Since 2004, Alameda County has been experiencing a decline in available housing for people with serious mental health issues (also referred to as SMI). During 2015–2017 alone, homelessness grew by 40%. Of those who become homeless, 41% report that an emotional or psychiatric condition impacts their ability to obtain housing.
Stable housing provides the foundation upon which people build their lives. Without a safe place to live, achieving good health is almost impossible. For people living with SMI, stable and supportive housing is crucial to improving mental and physical health. Both of which help to increase the overall quality of life and wellbeing.
Having a safe and secure place to live is a vital part of wellness and recovery.
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The lack of affordable housing complicates support and recovery. Currently, after discharge homeless individuals receiving mental health care are assigned to whatever is available (often temporary). As such, these individuals are likely to continue to be homeless, and may not be able to continue mental health services.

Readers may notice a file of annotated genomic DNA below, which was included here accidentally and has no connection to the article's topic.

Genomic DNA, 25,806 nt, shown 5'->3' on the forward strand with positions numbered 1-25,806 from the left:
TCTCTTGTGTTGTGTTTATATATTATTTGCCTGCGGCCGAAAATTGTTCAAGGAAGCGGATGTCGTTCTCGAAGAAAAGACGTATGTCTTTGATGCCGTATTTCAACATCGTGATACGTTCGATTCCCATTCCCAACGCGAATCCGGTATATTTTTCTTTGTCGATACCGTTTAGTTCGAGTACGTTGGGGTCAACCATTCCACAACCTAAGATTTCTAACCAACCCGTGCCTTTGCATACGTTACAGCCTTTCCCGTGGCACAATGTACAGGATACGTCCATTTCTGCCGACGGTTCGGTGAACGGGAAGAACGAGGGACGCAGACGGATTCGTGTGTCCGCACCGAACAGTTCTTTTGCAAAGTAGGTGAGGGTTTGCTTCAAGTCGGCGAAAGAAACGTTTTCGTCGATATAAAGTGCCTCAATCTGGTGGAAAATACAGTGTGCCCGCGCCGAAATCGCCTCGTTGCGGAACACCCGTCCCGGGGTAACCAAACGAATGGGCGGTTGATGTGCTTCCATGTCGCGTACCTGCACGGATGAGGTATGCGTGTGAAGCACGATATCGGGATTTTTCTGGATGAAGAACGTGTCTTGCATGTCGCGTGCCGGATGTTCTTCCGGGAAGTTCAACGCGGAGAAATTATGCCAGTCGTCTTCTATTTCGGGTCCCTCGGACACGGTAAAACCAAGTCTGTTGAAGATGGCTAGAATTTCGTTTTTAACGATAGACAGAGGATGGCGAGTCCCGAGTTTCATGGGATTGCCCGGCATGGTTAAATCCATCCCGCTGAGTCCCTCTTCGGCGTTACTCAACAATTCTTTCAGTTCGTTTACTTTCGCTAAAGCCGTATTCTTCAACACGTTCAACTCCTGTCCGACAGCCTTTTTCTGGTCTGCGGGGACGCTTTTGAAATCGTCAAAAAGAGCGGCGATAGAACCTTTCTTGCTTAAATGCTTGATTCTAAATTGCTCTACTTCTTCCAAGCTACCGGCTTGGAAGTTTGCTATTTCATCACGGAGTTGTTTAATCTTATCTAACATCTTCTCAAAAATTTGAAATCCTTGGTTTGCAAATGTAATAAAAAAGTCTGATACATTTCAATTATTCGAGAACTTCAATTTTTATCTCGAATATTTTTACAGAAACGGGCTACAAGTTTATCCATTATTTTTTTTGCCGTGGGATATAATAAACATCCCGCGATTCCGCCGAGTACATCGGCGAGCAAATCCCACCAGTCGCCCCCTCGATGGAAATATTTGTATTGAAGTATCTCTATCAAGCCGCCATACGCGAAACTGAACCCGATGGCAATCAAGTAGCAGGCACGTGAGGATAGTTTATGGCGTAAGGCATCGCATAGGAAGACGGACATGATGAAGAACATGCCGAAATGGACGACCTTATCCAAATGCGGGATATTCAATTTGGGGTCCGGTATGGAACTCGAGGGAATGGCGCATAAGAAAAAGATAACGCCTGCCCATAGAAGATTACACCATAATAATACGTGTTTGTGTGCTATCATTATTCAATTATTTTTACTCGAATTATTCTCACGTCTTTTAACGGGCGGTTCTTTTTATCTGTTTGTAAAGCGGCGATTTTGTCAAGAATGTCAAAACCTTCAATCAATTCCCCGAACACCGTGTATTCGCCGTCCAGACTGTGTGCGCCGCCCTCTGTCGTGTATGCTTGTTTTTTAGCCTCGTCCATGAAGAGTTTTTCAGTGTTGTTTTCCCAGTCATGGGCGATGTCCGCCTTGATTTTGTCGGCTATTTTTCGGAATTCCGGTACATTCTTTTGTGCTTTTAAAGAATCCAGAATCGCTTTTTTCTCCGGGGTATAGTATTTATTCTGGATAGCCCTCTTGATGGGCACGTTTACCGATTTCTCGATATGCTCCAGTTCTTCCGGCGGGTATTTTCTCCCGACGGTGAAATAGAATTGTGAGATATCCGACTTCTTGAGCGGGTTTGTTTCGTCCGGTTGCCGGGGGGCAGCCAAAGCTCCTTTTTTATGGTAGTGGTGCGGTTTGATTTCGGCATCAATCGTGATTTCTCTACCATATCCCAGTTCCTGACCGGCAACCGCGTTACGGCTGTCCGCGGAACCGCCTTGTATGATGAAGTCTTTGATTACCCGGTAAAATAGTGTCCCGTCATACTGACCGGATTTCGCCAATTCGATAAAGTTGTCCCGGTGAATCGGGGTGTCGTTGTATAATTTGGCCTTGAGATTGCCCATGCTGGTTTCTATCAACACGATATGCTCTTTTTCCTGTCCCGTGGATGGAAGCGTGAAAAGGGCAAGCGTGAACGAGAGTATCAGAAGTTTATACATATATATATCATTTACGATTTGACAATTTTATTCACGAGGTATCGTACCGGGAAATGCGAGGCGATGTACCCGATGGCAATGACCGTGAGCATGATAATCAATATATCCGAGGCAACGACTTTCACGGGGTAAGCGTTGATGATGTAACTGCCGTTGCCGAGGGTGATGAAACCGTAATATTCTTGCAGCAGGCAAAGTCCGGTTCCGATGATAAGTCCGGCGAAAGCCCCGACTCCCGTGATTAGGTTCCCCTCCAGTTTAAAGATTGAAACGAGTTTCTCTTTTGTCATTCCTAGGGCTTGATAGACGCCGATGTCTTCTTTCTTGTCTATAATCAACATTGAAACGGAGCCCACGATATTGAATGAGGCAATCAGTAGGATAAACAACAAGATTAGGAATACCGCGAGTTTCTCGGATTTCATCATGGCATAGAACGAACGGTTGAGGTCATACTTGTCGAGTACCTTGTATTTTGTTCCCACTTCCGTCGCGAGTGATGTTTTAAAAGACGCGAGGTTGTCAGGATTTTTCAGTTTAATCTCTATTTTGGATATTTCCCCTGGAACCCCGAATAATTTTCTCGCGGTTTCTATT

With a land trust model*, the individual’s home is permanent, familiar, and conducive to continuing mental health services.
The County is proposing to use a community land trust model to bring permanent affordability and community control to help ease its housing crisis for SMI consumers whose income is up to two times the federal poverty level.
A non-profit Supportive Housing Community Land Alliance (CLA) will be developed by a Project Management Team with guidance from a community-based Advisory Committee. Once incorporated, a Board of Directors comprised of equal thirds:
- mental health consumers/family members
- community members
- public sector representatives with experience in housing, SMI and supportive housing services.